| But she didn't want the herd, already fiercely competing due to overgrazing in suburbia, to be thinned | In fact, when he suggested the obvious, that is, for the gated village to authorize a limited hunt to thin the herd, she got irate | "I want you to take
them away~! I didn't say they should be killed!" |
There's something wrong with this picture | It reminds me of a New York Times article some yars back where an exclusive neighborhood in Arizona [also a gated compound] complained bitterly to it's property managers about snakes running wild in the settlement | Some were poisonous | The parents were afraid for their children, they said |
Finally, a third example, much more devastating and extreme, namely, the fires last year in San Diego county | In that scenario, exclusive and high priced settlements were placed and sold with expansive, breath-taking vistas, but in the middle of scrub pine, eucalyptus and other species with highly volative oils in their plant systems | Oh yeah, one final matter there, in the near desert, an arid expanse that gets hardly any rain waterfalling the entire year |
Again, something wrong with these pictures | What would that be, you ask? | Quite simply | The encroachment of people who haven't a clue about nature and her rythyms, plopping themselves down in the middle of a landscape that is, and has been, thriving quite well without human habitation or incursion |
Simply put, seems that when urban kulture leaders, movers and shakers (some of whom are the same, but not always) make decisions about use of the land, then we get caught up in some lame arguement that's wrapped up in the "property rights" blanket, but is really about the right to make really stupid decisions | And that's wrong | We need to stop selecting leaders because they'd make good frat house posterboys, and to start choosing according to whom is likely to make sound, thoughful, aware of the long term outcome and larger picture |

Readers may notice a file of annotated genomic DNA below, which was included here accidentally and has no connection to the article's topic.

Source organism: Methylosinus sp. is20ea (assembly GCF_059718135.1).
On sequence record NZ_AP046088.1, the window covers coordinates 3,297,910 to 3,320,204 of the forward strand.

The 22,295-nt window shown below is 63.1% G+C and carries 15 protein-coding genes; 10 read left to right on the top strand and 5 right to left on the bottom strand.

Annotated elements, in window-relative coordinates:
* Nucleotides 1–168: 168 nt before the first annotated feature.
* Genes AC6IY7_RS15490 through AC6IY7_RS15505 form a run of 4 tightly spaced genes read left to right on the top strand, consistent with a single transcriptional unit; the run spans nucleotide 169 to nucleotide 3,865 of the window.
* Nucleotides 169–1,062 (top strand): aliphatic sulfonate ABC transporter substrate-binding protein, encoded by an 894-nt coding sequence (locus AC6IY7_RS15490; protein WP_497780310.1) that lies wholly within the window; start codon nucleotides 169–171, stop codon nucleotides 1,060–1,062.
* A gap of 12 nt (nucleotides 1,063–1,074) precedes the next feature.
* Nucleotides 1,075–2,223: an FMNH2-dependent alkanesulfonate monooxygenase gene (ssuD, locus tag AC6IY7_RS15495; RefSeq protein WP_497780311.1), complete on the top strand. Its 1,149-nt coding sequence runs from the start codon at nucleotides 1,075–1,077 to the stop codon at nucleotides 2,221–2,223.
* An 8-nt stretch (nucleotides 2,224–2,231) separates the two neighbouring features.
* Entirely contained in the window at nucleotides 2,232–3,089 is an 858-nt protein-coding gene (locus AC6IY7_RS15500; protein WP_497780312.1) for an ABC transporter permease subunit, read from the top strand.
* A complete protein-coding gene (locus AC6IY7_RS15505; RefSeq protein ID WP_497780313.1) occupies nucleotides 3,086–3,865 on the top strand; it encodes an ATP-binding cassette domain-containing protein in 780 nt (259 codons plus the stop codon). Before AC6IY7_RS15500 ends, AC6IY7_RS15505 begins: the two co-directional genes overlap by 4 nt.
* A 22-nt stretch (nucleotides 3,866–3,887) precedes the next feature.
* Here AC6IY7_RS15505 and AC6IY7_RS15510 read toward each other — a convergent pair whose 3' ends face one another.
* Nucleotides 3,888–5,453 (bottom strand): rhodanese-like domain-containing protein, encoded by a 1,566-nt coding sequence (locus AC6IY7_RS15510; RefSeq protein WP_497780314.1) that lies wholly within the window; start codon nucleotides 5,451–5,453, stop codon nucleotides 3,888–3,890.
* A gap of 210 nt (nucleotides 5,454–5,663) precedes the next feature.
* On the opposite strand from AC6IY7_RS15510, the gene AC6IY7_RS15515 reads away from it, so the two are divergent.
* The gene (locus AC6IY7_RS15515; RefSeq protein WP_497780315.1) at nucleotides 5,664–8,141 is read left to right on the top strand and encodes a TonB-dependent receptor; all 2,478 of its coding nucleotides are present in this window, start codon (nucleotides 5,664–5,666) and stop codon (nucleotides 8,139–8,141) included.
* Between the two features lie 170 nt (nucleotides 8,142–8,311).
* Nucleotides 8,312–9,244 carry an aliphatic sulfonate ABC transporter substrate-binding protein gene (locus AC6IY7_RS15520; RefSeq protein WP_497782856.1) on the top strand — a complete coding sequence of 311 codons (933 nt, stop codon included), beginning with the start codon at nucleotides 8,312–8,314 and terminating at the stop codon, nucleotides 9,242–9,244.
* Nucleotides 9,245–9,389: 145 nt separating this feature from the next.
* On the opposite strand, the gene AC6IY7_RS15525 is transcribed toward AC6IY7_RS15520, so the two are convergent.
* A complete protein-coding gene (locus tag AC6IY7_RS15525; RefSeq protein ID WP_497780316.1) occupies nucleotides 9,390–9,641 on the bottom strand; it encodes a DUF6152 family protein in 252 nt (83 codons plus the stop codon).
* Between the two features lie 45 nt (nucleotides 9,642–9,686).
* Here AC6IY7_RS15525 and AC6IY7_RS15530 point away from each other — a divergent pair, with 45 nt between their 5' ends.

Someone who is in touch with the rythyms of Nature |
Makes me wish for the return of land perservationist Edward Abbey
| Not that I expect the rigged electoral system shall provide anyone like him | Hell, Abbey was derided and called an ecoterrorist for placing a higher value on Earth preservation objectives over Eco-catastrophe |
And who do our supposed leaders wish for us to listen to? I'm afraid it is those who wish to be in power but who want mediocre decision-makers below them | Another blogger had this to say of that: His own version of the Law of Dimishing Returns
| (come to think of it, he and I could be working at the same place
| I tore a ligament or muscle in my upper back this weekend past | Keeping me out of work, on prescription pain killers and zonked out | The effect of this is that I have little sense of concentration | I just want to sleep | Hopefully, after a trip to the ER, a second to my MD/Chiro/Naturopathic doctor (nothing like getting the most treatment mileage for the buck), and two visits so far to the physical therapist) the pain will become less pronounced and I'll be able to get back to doing things again |